George Will

McDonald's has 14,000 restaurants in America, another 17,000 in 117 other countries. The company will add another 1,000 in 2008, more than 90 percent of them abroad. Such is the power of the McDonald's brand, 48 percent of the people of India were aware of McDonald's before it opened its first restaurant on the subcontinent.

Skinner's job is to maximize shareholder value. Shareholders should be pleased. The value of their stock has more than doubled during his three-year tenure. McDonald's stock will have either the best or second-best (if second, only to Merck & Co.) gain among the Dow industrials this year.

The food fascists are not pleased. Pursing their lips and waxing censorious at the mere mention of McDonald's, they blame it for fat people. But although it might seem peculiar to cite McDonald's customers as evidence of Americans' increasing health consciousness, consider this: Red meat has become suspect and McDonald's now sells as much chicken as beef -- 150 percent more chicken in dollar volume than just five years ago.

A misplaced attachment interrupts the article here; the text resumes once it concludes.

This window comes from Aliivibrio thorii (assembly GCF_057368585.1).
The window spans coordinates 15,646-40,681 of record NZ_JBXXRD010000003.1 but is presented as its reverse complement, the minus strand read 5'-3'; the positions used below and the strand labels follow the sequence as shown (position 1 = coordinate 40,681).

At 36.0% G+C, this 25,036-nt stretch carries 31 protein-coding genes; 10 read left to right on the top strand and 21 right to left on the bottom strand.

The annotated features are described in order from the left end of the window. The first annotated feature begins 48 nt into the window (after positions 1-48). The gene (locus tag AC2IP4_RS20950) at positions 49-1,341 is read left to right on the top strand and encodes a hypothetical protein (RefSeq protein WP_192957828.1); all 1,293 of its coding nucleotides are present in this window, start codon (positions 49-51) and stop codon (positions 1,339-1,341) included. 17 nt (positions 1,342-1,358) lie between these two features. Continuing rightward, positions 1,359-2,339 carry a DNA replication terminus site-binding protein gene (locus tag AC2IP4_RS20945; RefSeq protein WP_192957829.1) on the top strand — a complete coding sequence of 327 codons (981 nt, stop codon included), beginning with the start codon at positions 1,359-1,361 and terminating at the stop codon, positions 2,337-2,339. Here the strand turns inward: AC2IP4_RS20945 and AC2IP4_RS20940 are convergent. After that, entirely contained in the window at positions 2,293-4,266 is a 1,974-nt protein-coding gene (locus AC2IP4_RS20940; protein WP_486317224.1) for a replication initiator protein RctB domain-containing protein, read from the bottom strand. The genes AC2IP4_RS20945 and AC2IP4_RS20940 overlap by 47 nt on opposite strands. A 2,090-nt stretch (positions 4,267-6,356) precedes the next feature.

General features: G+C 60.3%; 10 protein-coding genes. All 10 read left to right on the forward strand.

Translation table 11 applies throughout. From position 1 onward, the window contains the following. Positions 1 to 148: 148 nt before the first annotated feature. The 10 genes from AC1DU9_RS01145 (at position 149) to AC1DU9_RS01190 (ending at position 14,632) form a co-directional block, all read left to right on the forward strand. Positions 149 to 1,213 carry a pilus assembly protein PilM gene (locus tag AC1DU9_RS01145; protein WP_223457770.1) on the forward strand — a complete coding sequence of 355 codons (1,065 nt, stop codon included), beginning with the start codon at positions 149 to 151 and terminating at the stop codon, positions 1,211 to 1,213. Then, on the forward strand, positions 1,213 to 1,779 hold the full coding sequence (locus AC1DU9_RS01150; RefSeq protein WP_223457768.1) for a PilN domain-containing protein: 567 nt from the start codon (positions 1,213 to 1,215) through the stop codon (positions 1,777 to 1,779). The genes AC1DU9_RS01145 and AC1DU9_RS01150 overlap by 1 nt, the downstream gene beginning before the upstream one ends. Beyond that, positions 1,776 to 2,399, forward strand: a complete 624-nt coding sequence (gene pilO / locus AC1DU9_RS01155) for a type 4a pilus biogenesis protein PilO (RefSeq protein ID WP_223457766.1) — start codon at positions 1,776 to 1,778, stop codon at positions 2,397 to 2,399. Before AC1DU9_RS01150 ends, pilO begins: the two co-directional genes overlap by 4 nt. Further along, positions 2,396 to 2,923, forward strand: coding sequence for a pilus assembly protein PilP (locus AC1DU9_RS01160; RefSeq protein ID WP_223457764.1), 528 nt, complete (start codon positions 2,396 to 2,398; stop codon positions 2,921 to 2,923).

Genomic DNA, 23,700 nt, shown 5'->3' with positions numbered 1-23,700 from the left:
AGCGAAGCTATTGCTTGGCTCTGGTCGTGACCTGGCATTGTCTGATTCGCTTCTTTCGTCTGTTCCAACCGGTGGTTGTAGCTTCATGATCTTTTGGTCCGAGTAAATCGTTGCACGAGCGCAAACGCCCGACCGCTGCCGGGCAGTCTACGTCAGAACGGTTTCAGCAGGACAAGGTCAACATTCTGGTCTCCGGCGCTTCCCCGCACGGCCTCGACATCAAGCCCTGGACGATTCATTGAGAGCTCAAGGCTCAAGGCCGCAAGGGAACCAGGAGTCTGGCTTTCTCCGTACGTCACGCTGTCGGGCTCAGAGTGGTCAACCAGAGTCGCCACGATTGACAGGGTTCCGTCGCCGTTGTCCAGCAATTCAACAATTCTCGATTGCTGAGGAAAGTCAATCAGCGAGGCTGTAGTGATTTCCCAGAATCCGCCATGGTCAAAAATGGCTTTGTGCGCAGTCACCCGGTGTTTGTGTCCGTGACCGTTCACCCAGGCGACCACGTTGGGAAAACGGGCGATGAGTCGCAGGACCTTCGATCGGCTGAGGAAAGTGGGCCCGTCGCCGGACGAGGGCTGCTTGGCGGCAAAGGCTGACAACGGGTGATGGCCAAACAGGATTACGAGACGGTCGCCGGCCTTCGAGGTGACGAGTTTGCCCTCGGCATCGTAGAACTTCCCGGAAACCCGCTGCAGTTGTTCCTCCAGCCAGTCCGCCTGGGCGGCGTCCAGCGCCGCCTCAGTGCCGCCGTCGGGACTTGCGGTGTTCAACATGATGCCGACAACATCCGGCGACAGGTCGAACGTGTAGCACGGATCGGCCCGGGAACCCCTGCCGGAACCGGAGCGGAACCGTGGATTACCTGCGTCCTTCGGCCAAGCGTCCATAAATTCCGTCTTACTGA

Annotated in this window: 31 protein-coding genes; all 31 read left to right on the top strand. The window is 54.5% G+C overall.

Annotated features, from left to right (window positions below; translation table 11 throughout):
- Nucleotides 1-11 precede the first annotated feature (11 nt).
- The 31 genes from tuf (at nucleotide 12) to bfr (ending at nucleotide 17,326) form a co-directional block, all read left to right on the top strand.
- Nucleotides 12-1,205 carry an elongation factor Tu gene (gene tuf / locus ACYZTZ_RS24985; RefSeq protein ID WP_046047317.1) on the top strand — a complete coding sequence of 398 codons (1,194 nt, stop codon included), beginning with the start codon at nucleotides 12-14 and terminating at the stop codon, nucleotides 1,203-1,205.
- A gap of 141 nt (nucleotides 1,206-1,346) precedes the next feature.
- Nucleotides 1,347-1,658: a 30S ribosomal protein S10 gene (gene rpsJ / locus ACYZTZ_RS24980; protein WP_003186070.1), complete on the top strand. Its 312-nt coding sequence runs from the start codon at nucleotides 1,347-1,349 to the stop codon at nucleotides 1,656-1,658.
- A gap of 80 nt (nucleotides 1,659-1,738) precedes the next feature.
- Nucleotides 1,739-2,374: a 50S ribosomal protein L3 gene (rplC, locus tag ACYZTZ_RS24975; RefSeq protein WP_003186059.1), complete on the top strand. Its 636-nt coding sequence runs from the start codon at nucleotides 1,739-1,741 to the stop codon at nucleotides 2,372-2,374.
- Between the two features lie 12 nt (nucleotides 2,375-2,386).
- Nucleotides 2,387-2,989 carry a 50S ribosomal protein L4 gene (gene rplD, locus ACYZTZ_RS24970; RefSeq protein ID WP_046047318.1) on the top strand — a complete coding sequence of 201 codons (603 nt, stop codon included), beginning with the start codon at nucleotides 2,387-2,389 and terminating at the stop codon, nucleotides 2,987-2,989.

Do the arithmetic, says Skinner. Americans eat 90 meals a month. The average American, who has 900,000 restaurants to choose from, eats three of those meals at McDonald's. Surely the other 87 meals are more of a problem. Even McDonald's core customers, who eat there 50 times a year, consume more than 1,000 meals elsewhere.

Asked if McDonald's now offers salads because they sell well or to silence those who think McDonald's is causing the nation's obesity epidemic, Skinner candidly and succinctly says: "Both." Still, although its core products remain hamburgers, fries and milkshakes, it sells a lot of salads to the 52 million customers it has every day worldwide. Kroc, who died in 1984, once said he did not know what his company would be selling in 2000 but he knew it would be selling more of it than anyone else. He was right.

Kroc and Walt Disney -- the inventors of the Big Mac and Mickey Mouse, respectively -- were born in Chicago 10 months apart and served in the same Red Cross unit in World War I. Quite a state, Illinois.


George Will

George F. Will is a 1976 Pulitzer Prize winner whose columns are syndicated in more than 400 magazines and newspapers worldwide.
 
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